15. Subtract your age from 100; the resulting number is the percentage of your portfolio you should invest in stocks. If you’re 50, for instance, you should invest about 50% of your overall portfolio in stocks. This is another rule of thumb that can vary greatly. If you’re more risk-tolerant or planning to work and invest longer, you could bump this rate up. If you’re less risk-tolerant or want to retire early, you might consider a more conservative style.
16. Always take the employer match on your retirement account. If your employer offers any match at all for retirement investments, save at least enough to get that match.
17. Plan for your annual retirement needs by calculating your current pre-retirement expenses, plus 10%. Many rules of thumb say to aim to live on a certain percentage of your current income in retirement. But if you’re saving a significant portion of your income and still living well, this may not make sense for you. Instead, use your expenses to calculate your annual retirement needs.
18. Aim to save 1X your annual salary by 35, 2X by 40, 3X by 45, and so on. This is a rule to help you see if you’re saving enough for retirement. If you’re far off of these numbers at the various ages, consider cutting your spending to boost savings.
Related: The book Money Ratios offers more details on where you should be financially be a given age.
19. Save for retirement first, and your kids’ college expenses second. This is counterintuitive for parents who spend their lives putting their kids first. But remember: your child can borrow, if need be, for college. You cannot do the same for retirement.
20. Limit your student loan borrowing to your first year’s expected annual salary. To keep your student loan borrowing in check, do some research on typical first year salaries in your field. Keep your student loans’ total balance to this amount or, preferably, much less.
21. Put at least 20% down when you buy a home. This is a good idea for two reasons. For one, it limits the total amount your borrow on your home, leading to significant savings over time. For another, it means you don’t have the added expense of private mortgage insurance (PMI). Also, it makes you much less likely to go underwater on your home if the market has another major downturn.
22. Buy a home that costs no more than 2.5 to 3 times your gross annual income. Again, this is a good way to limit your spending on your home, keeping things within an affordable range for you. However, it doesn’t take interest rates, taxes, and insurance into account. If interest rates are high or your property taxes will be enormous, consider limiting yourself to just 2X your annual income.
23. Consider refinancing your home if interest rates drop by 1% or more. The important piece of this rule of thumb is “consider.” Refinancing is always a case-by-case issue, depending on how long you plan to own the home, your current rate, and how much the refinance will cost. But if rates drop by 1% or more, you should at least take time to do the math on a refinance.
24. Fix your mortgage rate for at least as long as you plan to be in your home. Fixed-rate mortgages are the norm, for many reasons. But if you’re considering a variable-rate mortgage, make sure that the rate will be fixed for at least as long as you plan to be in the home. Variable rates can make sense if you’re planning to move on in a couple of years. But even then, they can be dangerous, so just be careful.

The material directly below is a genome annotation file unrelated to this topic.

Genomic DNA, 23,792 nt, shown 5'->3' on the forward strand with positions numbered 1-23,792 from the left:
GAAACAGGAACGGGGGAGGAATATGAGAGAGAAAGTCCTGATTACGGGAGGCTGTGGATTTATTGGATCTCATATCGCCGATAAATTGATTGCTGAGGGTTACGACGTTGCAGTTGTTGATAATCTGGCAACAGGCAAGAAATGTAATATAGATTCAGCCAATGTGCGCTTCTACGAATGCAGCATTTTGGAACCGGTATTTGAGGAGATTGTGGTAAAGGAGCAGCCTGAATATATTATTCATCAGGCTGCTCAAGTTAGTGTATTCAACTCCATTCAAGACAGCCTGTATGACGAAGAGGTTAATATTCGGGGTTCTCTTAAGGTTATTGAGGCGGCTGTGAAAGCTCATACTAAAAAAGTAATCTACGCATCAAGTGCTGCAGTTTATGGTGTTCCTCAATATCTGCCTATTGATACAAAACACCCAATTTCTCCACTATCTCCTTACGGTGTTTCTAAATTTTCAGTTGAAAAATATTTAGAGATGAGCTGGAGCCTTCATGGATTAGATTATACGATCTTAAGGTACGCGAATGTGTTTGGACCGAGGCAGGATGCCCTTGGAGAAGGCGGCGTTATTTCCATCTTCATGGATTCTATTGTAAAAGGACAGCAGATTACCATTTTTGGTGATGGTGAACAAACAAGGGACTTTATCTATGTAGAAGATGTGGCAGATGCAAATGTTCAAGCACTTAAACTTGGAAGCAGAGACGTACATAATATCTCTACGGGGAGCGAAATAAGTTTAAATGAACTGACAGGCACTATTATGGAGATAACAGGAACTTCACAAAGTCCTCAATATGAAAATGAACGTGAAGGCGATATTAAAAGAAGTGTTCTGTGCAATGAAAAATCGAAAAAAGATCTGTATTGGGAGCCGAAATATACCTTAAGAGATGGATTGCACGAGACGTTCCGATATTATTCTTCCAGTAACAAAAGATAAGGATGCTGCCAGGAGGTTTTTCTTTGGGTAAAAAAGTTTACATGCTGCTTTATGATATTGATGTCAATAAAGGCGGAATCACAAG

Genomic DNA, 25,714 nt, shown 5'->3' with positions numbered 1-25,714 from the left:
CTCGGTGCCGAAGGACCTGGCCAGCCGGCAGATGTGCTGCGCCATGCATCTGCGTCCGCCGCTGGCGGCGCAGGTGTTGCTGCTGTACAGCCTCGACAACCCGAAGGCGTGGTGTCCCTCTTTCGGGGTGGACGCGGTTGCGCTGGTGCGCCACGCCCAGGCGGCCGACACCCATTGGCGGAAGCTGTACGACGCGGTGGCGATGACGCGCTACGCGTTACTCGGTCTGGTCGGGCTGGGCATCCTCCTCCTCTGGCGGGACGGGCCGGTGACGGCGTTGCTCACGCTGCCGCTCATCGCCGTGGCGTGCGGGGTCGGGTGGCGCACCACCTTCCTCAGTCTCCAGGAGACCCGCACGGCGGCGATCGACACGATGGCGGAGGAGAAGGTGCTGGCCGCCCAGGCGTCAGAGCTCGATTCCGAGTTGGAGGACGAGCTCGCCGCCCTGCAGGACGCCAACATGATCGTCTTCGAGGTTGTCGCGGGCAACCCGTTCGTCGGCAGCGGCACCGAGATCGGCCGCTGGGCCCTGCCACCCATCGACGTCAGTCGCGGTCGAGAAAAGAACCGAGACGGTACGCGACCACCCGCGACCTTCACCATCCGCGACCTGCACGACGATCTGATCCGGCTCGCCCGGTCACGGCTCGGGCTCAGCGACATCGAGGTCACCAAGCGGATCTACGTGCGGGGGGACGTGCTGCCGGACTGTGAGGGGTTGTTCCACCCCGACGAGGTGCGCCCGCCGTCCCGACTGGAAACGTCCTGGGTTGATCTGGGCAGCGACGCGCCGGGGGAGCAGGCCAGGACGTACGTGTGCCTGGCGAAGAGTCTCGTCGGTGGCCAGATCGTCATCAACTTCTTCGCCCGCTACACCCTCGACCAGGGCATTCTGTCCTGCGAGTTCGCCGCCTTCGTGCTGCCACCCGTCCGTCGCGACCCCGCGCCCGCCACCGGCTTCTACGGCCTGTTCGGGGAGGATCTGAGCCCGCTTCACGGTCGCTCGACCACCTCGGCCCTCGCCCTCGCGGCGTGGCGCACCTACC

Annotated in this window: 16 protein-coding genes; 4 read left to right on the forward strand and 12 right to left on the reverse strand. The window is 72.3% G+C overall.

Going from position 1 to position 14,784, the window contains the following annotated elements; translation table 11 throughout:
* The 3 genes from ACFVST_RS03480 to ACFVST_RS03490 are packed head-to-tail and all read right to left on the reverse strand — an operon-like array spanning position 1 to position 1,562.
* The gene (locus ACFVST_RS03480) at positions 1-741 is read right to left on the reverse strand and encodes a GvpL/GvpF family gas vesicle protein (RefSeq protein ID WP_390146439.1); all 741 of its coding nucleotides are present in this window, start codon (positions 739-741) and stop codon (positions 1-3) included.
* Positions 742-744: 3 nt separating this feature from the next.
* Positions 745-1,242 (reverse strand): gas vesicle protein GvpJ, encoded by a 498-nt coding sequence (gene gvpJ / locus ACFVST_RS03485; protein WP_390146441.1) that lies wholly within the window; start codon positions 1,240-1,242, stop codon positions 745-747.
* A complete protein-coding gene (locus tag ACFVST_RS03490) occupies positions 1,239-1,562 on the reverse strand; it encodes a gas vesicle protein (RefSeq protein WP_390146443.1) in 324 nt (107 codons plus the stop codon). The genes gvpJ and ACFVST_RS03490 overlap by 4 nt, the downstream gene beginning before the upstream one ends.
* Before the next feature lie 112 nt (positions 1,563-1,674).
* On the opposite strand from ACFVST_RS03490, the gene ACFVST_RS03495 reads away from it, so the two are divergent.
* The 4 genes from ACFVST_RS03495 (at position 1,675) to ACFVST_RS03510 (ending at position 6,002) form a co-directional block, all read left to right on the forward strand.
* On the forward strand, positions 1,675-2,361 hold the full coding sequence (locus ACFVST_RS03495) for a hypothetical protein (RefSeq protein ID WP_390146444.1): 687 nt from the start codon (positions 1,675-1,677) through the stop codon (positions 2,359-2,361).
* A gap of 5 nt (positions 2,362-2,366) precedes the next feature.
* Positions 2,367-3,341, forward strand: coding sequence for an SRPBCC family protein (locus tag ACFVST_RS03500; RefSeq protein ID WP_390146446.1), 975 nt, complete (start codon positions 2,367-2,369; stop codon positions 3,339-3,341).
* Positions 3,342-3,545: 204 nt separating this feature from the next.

25. Don’t prepay a low-rate, deductible mortgage. Deciding whether or not to prepay on your mortgage can be tough. But, generally, if you’re already getting a good rate, you should use that money for other important financial goals. This is especially true if you’re talking about your primary residence, where the mortgage interest will be deductible on your federal income taxes.
26. Plan to buy used, or buy new and drive the car for at least 10 years. Generally, buying new isn’t the better financial option. But if you can definitely drive the car for 10 years or more, buying new can sometimes be a decent financial investment.
27. Use the 20/4/10 rule if you must finance a vehicle. Your best bet is to pay cash for any vehicle. But if you must borrow, put at least 20% down. Don’t finance the car for more than four years, and don’t put more than 10% of your income towards payments. This may limit your means to buy a nice vehicle, but it’ll keep you from making stupid decisions at the car lot.
28. To estimate the actual cost of owning a car over five years, double the price tag and divide that by 60. So if you’re buying a $10,000 car, it’ll cost about $333 per month for all its expenses, including plating and insurance.
29. Don’t spend more than 20% of your take-home pay on all costs for all the vehicles you own. This includes costs like insurance, plates, and maintenance, too. Again, this can seem limiting if you’re setting your sights on an expensive vehicle. But limiting your total vehicle costs to 20% or less of your take-home pay will keep you from spending way too much on a depreciating asset.
30. Have 5–6 times your gross annual salary in life insurance coverage. If you need life insurance, term is usually (though not always) the best bet. When deciding how much term coverage to get, multiply your annual salary by five or six, and opt for at least that much total coverage. If you have special life insurance needs, like multiple children or high amounts of debt, consider getting even more. If you don’t bring in an income but provide essential services to your family
31. Use insurance for catastrophic expenses, not basic ones. As with high-deductible healthcare plans, this is the way the insurance world in general is going. Whether it’s car insurance or homeowners, you shouldn’t rely on your insurance to pay for expenses you can handle out of pocket. This will only increase your deductible and your overall costs over time. Instead, look at insurance as a last-ditch back-up, rather than a financing plan for general life costs.